In response to a number of inquires regarding traffic restrictions related to yesterday's fatal collision on Circle Drive, the Saskatoon Police Service Traffic Unit would like to apprise the public of the following:
The police must assume all crashes are crime scenes and treat them as such; this means collision investigators must carefully and systematically preserve and collect evidence of what has occurred. The police must never arrive at a crash, assume one person is responsible and employ shortcuts in the investigation; the courts have established standards of investigational competence for police departments and the police can be held civilly liable.
The location of the collision factors in to traffic control. Where possible traffic may be diverted through ditches and around the crash site. This was not possible in yesterdays crash. Medians, curbing, on and off ramps, all come in to play when deciding what alternate traffic routes to incorporate into alternatives. The location of yesterdays crash was such that alternatives were very limited.
Scene examination is challenging because collisions are outdoors and are affected by environmental conditions - not just rain and snow, but wind and even lighting. Yesterday, weather conditions were working against us. Crash scenes, unlike crime scenes which occur indoors in confined areas, are large; investigators must spend time examining the entire area as small items (such as scrapes in asphalt or paint chips) can be critical pieces of evidence. In yesterday's case, police were dealing with a scene that was essentially two football fields in length and included on north bound lane as well as both southbound lanes of Circle Drive.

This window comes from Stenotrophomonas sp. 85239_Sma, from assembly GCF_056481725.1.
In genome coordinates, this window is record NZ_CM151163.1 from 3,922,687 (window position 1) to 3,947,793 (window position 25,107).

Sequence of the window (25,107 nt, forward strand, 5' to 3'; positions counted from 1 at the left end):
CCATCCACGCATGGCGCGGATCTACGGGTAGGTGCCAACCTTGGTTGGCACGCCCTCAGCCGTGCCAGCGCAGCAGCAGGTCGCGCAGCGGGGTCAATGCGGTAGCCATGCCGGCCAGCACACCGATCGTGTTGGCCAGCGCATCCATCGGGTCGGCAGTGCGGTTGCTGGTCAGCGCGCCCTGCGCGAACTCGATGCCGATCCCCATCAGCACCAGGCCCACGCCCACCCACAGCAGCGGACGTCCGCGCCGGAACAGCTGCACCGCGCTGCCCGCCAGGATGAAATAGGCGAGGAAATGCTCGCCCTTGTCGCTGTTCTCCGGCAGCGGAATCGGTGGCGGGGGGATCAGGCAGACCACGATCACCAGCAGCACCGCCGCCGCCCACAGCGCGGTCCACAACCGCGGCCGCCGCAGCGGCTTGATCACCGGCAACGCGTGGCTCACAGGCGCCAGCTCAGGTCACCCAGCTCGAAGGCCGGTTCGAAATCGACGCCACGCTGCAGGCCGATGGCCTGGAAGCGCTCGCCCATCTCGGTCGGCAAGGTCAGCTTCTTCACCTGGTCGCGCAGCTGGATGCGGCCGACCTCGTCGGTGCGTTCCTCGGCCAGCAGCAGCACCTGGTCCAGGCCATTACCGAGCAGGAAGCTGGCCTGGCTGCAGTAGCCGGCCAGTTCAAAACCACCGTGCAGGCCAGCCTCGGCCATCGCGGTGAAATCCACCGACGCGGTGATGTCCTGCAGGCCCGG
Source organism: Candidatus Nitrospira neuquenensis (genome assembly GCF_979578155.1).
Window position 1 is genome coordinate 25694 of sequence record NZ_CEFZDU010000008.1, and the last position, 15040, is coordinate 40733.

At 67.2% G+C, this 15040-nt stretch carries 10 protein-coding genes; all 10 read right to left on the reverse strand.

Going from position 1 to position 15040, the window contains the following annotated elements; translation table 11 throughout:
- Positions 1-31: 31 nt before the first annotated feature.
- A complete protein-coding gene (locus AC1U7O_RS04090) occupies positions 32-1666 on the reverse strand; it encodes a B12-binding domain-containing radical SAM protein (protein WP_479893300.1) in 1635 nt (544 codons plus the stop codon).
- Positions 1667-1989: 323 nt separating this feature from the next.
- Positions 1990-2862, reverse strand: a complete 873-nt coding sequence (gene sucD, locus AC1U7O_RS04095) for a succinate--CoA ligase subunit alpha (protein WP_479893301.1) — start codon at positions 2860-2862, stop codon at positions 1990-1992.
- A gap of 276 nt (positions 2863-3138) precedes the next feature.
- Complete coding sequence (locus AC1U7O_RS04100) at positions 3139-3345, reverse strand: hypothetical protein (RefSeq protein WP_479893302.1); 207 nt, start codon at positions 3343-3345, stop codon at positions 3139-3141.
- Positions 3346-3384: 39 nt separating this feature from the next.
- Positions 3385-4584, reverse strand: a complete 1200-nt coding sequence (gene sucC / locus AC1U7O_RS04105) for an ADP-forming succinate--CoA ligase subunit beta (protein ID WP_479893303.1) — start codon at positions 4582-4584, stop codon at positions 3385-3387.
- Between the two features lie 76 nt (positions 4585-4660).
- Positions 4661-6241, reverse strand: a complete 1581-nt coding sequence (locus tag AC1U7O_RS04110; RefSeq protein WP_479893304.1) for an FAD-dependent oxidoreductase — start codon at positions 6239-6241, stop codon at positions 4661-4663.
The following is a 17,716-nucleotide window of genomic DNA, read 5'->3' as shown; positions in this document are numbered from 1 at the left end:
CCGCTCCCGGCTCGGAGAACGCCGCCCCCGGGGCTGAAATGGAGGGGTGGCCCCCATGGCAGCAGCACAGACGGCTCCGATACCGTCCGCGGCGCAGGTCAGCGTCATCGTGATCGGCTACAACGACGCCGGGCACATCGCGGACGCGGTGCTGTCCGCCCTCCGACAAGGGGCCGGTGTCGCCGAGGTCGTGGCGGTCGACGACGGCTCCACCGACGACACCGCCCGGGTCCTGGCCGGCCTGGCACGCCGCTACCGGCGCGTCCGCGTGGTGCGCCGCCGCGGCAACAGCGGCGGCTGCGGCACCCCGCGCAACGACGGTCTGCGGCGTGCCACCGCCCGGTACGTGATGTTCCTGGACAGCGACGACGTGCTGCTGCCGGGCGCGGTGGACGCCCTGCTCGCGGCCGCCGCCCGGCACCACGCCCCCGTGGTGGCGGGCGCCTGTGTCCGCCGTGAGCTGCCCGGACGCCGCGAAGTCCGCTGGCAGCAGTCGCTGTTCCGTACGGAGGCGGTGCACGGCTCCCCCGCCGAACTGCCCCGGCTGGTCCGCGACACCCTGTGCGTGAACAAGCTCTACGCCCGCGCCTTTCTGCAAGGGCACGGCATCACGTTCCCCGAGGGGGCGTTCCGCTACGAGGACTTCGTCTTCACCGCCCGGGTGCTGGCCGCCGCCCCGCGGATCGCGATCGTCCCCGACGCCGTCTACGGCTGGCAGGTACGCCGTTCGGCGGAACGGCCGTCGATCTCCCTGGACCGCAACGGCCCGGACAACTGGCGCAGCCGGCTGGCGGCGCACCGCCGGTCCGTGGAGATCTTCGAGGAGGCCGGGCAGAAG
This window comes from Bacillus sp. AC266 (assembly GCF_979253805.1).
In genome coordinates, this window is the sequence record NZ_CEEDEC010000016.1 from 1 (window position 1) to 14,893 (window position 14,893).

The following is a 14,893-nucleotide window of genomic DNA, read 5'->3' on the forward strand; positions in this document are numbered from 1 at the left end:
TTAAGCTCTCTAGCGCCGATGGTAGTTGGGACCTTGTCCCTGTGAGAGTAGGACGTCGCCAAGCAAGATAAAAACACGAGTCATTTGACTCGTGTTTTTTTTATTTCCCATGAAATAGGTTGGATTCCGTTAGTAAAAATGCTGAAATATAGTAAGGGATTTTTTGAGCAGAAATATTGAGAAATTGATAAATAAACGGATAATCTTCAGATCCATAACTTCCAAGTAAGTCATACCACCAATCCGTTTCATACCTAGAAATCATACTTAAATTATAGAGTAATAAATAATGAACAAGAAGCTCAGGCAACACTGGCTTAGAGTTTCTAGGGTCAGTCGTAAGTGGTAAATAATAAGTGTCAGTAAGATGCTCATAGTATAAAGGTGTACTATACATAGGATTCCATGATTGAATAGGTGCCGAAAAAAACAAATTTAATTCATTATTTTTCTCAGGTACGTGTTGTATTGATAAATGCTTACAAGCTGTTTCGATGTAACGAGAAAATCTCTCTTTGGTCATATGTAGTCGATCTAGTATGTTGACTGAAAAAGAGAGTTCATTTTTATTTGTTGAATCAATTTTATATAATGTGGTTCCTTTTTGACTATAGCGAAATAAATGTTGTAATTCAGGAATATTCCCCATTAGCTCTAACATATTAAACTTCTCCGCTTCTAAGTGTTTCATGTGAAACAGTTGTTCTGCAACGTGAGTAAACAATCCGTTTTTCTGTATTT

Crash scenes include multiple public service agencies, all of whom are physically entering onto a scene under police control; includes Ambulance, Fire, Coroner, Funeral Transport, and even City services (traffic control) - we spend time taking care to ensure physical evidence is preserved while facilitating these agencies to perform their duties
Crash scene examination involves much more than just personal observation; photography is employed at ground level as well as aerial, forensic maps are created to assist the post-scene investigation when determining vehicle and driver actions; measurements are key in attempting to determine vehicle speeds as the question of speed is often foremost asked by courts, coroner, etc.
The coroner's office is involved where fatalities occur and their duties are greatly assisted when the police can perform a full collision reconstruction (above the day-to-day collision attendance).
Fatal collisions involve a unique complication - one of the persons involved is unable to provide a witness statement to explain how & why a collision occurred. As such, careful investigational procedure is even more important.
The families of the deceased will always have questions; part of our job is address their concerns and provide the answers they deserve.
The police attended to 33 collisions yesterday. Several of these collision took place at a time and in locations that further affected the gridlock associated with this collision. Traffic can further be affected by motorists stopping in the roadway to observe the collision scene.
We hope this information provides a glimpse in to what is involved with crash scene investigation and thank the public for the patience and cooperation.